Eco-Pirate is a documentary about Canadian activist Paul Watson, who represents the radical and violent end of the green movement. Watson has sunk numerous whaling vessels by ramming his own ship into them and has inconvenienced countless others with high seas tactics of guerrilla warfare.
Watson is known primarily within activist circles, but has gained more mainstream attention in recent years as the subject of the TV series Whale Wars. Eco-Pirate is more or less a 360-degree profile of Watson and his involvement with the green movement.
The movie shifts between multiple tones and somewhat randomly categorized segments of footage. The first couple minutes are comprised of breathtaking footage of Antarctic icebergs and a classical score somewhat reminiscent of Werner Herzog’s masterful Encounters At the End of the World. There is shift to Watson’s current work at Sea Shepherd Conservation Society, a non-profit organization he created and the company whose ships, captained by Watson, are known for ramming into whaling vessels. We also get Watson’s involvement with the startup of Greenpeace, as well as bits and pieces of his personal life that include childhood and problems committing to women and family.
The segment depicting Watson’s involvement in the creation of Greenpeace is created using mostly archive footage of protests, hippies and a young Watson with friends, relatively poor and with little resource, trying to put something meaningful together. The footage is edited together in such a way that it lends the material an energy that makes the subject more interesting than it perhaps would have been to most viewers.
Portions of the movie take a political stand on animal rights, primarily on illegal whaling but also on the seal hunt. The imploring of the audience to see things as Watson does isn’t overly forceful and is aimed at those on the fence about animal rights or those who never gave the issue much thought.
Watson himself is an unusual personality. He is sort of a Cormac McCarthy-type in that he is gregarious and easily attracts people into his orbit, but would much rather exist on the peripheries of society. The movie doesn’t idealize Watson like other character-driven documentaries do, but it certainly admires him and asks us to do the same. Consider a scene where Watson is standing juxtaposed against his newest and largest ship. The wind blows ever so slightly in his hair and through the Sea Shepherd flag. He looks like a mighty figure.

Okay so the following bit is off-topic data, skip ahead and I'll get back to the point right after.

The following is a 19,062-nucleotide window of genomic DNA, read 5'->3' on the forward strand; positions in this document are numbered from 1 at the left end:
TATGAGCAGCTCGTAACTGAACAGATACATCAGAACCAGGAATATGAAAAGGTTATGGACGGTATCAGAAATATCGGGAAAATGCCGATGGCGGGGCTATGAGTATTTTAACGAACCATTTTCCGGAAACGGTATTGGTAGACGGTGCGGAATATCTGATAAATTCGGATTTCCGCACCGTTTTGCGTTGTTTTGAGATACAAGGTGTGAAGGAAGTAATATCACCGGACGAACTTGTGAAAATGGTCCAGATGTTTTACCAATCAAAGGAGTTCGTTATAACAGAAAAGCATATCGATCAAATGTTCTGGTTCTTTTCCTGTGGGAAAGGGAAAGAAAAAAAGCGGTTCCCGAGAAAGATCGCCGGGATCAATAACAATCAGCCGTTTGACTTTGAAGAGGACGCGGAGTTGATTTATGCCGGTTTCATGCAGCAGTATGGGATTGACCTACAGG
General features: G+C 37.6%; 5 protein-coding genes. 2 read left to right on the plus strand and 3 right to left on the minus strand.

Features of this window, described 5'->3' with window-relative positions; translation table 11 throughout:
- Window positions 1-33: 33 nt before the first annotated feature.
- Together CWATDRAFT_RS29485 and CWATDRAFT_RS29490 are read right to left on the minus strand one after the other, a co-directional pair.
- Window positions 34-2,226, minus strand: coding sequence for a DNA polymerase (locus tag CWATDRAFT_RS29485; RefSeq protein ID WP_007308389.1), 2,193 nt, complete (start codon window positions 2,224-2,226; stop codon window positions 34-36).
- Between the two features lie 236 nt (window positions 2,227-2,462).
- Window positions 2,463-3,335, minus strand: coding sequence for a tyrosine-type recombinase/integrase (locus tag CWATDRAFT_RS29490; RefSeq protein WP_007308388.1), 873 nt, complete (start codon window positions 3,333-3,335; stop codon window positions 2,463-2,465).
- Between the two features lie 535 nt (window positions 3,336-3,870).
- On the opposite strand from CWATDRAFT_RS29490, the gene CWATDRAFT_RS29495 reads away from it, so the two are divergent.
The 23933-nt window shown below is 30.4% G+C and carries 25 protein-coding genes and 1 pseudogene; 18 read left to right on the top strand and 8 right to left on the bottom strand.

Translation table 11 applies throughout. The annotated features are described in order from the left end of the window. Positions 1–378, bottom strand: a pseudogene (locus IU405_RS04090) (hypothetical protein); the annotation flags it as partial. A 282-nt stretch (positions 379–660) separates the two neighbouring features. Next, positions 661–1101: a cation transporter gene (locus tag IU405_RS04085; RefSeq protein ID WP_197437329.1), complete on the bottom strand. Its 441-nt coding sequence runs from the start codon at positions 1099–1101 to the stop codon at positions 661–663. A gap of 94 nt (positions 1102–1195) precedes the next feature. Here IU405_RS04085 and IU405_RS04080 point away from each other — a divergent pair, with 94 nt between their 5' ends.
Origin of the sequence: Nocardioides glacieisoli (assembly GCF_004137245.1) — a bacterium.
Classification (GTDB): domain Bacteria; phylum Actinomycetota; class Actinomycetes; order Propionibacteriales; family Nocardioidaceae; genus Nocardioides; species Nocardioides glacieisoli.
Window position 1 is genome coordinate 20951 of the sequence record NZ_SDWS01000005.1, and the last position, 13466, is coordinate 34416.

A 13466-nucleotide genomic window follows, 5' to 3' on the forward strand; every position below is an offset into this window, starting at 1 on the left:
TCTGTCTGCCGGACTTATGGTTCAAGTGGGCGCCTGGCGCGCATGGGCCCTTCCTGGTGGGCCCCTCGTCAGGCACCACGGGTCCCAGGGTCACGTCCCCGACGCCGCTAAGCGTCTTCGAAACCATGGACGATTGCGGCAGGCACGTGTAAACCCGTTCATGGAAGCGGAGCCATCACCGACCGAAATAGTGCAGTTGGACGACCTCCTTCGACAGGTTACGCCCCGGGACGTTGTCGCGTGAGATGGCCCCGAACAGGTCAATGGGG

Another scene, which takes place at a protest, journalists encircling Watson, sees an interview cut back and forth between footage of the unruly protesters getting water hosed and arrested. In the midst of the chaos Watson appears cool, wise and authoritative. In fact, if Watson’s critics bother to see the movie they may be surprised to find that while Watson may seem like an extremist, he is articulate and, for the most part, argues in a very reasonable way.
There is one scene near the end in which Watson and his crew launch a full-scale attack on a very large Japanese whaling vessel. The scene, intentionally or not, shows how the thought processes of Watson’s predominately young and idealistic crew are more naïve than realistic. One crewmember suggests he hurl a stink bomb from the top of the crow’s nest during a rainstorm. Another suggests they simply ram the whaling vessel, even though it would destroy their own ship in the middle of the ocean. It could very well be that luck has played a role in the continued success of the Sea Shepherd campaigns.
The primary problem with Eco Pirate is that director Trish Dolman packs the movie with too much footage and far too much information that’s not terribly interesting. With a running time of about two hours, a good thirty minutes could easily have been cut. The movie parcels out information on what seems like virtually everything Paul Watson has ever said, done, or set out to do. Dolman would have been better off giving us a condensed version of Watson’s life and times, or focused primarily on his current endeavors. With this much information, the movie risks appealing only to the Paul Watson enthusiasts out there.
Eco-pirate will be playing select evening dates at Cinematheque, 100 Arthur St., beginning Sept. 22 and running until Oct. 2.